"James Madison wrote: 'If men were angels, no government would be necessary.' If he lived today, Madison might have written: 'If software developers were angels, debugging would be unnecessary.' Most of us, however, make mistakes, and many of us even make errors while designing and writing software. Our mistakes need to be found and fixed, an activity called debugging that originated with the first computer programs. Today every computer program written is also debugged, but debugging is not a widely studied or taught skill. Few books, beyond this one, present a systematic approach to finding and fixing programming errors." - from the foreword by James Larus, Microsoft Research "Andreas Zeller seeks to equip you with a comprehensive arsenal of techniques and the appropriate mind-sets for employing them." Rick Wayne, Software Development, January 2006
"Why Programs Fail" is about bugs in computer programs, how to find them, how to reproduce them, and how to fix them in such a way that they do not occur anymore. This is the first comprehensive book on systematic debugging and covers a wide range of tools and techniques ranging from hands-on observation to fully automated diagnoses, and includes instructions for building automated debuggers. This discussion is built upon a solid theory of how failures occur, rather than relying on seat-of-the-pants techniques, which are of little help with large software systems or to those learning to program. The author, Andreas Zeller, is well known in the programming community for creating the GNU Data Display Debugger (DDD), a tool that visualizes the data structures of a program while it is running. This title is a winner of a 2006 Jolt Productivity Award for Technical Books. It shows how to reproduce software failures faithfully, how to isolate what is important about the failure, and to discover what caused it. It also describes how to fix the program in the best possible way, and shows how to create your own automated debugging tools.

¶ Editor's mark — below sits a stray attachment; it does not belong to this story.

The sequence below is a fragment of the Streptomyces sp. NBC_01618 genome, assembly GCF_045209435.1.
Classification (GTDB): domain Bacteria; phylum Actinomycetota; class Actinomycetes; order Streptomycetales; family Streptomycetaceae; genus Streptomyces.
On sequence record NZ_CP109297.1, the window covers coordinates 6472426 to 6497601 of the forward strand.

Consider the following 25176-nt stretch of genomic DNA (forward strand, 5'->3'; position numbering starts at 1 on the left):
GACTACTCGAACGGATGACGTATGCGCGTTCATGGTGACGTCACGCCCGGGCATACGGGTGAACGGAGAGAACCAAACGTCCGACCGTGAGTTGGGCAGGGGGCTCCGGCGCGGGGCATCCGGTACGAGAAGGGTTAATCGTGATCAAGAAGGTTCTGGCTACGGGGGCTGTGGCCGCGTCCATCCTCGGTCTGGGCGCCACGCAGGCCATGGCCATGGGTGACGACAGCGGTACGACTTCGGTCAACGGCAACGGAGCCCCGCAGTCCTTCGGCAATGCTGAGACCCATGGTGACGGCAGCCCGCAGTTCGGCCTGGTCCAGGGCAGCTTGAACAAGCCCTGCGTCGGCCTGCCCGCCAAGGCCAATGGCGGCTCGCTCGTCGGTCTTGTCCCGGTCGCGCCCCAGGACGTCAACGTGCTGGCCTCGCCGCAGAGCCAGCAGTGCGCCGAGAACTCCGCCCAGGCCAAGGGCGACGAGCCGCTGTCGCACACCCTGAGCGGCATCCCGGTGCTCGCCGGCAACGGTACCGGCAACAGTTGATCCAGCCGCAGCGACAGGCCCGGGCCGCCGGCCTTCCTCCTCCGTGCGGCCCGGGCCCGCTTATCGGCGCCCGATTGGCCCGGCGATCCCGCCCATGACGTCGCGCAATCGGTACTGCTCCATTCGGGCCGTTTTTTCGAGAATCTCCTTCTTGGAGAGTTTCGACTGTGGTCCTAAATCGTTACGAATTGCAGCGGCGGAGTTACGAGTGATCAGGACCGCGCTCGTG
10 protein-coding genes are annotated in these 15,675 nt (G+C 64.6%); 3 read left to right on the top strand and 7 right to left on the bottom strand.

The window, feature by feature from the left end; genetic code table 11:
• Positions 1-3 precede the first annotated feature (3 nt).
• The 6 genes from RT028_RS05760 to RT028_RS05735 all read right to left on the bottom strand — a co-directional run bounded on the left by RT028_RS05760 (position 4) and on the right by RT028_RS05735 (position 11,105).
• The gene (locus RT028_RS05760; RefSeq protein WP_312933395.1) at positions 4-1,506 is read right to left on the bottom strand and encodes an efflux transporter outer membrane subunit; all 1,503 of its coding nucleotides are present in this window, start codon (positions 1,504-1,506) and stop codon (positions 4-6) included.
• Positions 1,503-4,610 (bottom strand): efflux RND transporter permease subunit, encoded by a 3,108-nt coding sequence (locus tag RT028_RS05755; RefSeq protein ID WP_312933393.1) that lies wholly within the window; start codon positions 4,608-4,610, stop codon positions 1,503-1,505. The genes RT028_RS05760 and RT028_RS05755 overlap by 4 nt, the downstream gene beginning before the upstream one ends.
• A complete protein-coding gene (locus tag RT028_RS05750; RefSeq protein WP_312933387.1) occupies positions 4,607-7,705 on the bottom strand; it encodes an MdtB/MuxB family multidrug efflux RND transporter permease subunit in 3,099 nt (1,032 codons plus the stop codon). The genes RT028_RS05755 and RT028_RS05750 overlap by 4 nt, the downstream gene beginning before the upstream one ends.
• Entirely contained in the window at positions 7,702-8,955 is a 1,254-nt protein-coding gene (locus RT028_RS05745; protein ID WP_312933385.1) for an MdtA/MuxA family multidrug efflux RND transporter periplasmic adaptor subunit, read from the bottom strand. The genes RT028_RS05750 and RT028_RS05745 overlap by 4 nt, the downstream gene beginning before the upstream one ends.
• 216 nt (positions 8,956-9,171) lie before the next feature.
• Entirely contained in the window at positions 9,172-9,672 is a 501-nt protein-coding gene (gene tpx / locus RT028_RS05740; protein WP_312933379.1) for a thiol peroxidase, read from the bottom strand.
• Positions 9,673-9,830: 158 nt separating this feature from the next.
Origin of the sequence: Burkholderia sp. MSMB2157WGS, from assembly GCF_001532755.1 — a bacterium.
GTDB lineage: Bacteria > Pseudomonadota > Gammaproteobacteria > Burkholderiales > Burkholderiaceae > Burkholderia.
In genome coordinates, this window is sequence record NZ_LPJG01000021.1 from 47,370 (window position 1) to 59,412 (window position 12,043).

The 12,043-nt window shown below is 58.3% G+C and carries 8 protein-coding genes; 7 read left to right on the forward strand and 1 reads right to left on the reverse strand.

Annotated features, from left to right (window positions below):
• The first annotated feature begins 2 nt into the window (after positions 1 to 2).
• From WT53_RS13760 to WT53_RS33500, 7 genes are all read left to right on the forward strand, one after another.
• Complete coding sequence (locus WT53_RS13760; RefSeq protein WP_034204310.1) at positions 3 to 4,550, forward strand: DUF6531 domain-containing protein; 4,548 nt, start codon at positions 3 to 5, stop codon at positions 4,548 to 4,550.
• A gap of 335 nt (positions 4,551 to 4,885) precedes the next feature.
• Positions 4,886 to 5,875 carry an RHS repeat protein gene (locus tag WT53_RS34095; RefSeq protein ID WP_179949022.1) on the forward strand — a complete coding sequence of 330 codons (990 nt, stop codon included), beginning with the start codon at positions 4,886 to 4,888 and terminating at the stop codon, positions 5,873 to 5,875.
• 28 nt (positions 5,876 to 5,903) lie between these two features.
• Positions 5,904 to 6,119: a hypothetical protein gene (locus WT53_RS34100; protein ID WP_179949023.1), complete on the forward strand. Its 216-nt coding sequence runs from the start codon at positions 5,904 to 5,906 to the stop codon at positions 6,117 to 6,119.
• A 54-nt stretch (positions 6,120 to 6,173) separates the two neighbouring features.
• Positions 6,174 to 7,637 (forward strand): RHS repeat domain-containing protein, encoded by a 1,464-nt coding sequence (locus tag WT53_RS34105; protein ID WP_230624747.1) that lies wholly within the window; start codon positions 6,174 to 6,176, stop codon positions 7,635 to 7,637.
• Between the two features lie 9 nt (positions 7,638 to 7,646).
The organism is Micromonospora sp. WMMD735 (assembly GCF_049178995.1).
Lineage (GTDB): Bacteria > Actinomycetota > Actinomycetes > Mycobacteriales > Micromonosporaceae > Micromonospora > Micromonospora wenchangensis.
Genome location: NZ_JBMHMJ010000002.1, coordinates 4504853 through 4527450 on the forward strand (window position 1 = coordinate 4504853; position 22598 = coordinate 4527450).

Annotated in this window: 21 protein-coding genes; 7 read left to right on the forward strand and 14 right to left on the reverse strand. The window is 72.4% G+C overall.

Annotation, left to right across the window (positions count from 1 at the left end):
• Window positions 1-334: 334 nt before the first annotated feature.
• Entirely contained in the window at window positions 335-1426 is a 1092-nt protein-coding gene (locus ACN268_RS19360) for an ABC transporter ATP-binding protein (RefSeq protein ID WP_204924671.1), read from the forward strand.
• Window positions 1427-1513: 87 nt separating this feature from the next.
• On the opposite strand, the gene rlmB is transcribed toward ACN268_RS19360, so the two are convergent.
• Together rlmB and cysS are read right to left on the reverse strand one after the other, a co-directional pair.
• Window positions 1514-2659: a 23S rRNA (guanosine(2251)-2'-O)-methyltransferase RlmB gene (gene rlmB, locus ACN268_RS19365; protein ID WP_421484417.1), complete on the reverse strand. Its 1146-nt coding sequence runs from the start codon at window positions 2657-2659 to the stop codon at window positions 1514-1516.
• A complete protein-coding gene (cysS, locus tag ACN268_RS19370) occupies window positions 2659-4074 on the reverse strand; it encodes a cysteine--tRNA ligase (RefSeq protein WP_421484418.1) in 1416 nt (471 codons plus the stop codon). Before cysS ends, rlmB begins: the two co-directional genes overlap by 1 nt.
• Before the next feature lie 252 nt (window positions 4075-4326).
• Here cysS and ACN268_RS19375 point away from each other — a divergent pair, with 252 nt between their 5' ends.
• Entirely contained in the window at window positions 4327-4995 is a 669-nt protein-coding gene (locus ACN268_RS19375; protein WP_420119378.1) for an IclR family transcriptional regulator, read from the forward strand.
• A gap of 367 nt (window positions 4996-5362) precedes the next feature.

It includes exercises and extensive references for further study, and a companion website with source code for all examples and additional debugging resources.